Sign at Yale says Jews should be 'rounded up,' calls campus a 'Jew Hole'

by Gregory Tomlin |

(The Algemeiner via WVIT)An anti-Semitic sign hangs on a light pole near the campus of Yale University. While not on campus, it was close enough to remind those at the university of previous instances of anti-Semitic graffiti there.

NEW HAVEN, Connecticut (Christian Examiner) – In 2006, Yale University was the first school in North America to establish a center for the study of antisemitism, which makes the presence of anti-Semitic graffiti near the storied campus all the more unusual.

New Haven's local NBC affiliate has reported that a sign with anti-Semitic slogans was hung on a pole near, but not on the campus. The news station said a local psychiatrist, Dr. Gary Plotke, discovered the sign near Yale-New Haven Hospital. It read, "YALE IS A JEW HOLE – LET'S ROUND THEM UP!!!"

"I saw it for what it was: a patently offensive, anti-Semitic sign," Plotke told WVIT. "Obviously, I know about antisemitism, but I've never actually come face-to-face with a sign like that."

Plotke said he notified the Anti-Defamation League and the New Haven Jewish Federation. Neither has issued a formal response on the matter.

The incident is not the first instance of anti-Semitic graffiti at Yale. Almost one year ago to the day, students outside of the freshman dormitory on the campus found swastikas spray-painted on the sidewalk. That incident came after the Nazi symbol was found on white boards and message boards around the campus.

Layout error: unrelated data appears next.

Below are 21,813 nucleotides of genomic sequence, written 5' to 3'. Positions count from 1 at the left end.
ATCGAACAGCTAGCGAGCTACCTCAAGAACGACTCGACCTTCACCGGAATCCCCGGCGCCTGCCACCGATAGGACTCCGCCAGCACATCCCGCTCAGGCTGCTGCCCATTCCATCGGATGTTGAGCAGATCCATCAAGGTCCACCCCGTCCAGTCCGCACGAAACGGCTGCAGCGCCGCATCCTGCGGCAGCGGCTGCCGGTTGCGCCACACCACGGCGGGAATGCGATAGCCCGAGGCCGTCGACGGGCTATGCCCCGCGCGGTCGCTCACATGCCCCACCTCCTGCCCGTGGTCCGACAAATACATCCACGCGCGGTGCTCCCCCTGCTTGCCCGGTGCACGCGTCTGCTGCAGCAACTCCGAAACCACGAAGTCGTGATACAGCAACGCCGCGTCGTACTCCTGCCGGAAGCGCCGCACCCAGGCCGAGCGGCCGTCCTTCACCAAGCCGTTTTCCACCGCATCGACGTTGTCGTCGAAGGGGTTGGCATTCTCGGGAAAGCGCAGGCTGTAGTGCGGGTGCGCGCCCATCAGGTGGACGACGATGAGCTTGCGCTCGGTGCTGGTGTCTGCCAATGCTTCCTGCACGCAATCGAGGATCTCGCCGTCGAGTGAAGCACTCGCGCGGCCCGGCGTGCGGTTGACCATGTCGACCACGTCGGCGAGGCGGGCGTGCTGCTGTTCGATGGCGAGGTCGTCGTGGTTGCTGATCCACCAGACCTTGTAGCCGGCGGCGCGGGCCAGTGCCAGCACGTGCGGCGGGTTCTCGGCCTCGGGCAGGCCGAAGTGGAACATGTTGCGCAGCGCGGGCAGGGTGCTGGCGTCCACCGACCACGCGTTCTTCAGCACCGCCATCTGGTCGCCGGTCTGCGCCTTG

Ironically, the incident came days before the school's William F. Buckley Jr. Program and the Slifka Center for Jewish Life at Yale hosted a panel on "Antisemitism in the 21st Century." According to Yale's Daily News, more than 100 students attended the event.

One of the students who organized the program, Zachary Young, said antisemitism is a subject that is often relegated to history.

"I think it's interesting that people our age are interested in civil rights and promoting rights of minorities such as through movements like Black Lives Matter or those to counteract Islamophobia and homophobia at Yale, but there isn't much of a grassroots movement to combat antisemitism," Young told the newspaper.

It is not known if there is a connection between the posting of the sign and the conference that was held three days later.

Yale University's Press Secretary Thomas Conroy did not issue a formal statement on the incident since the sign was not on the campus, but he told the NBC affiliate that students described the sign as "hateful and despicable" on the school's Facebook page.

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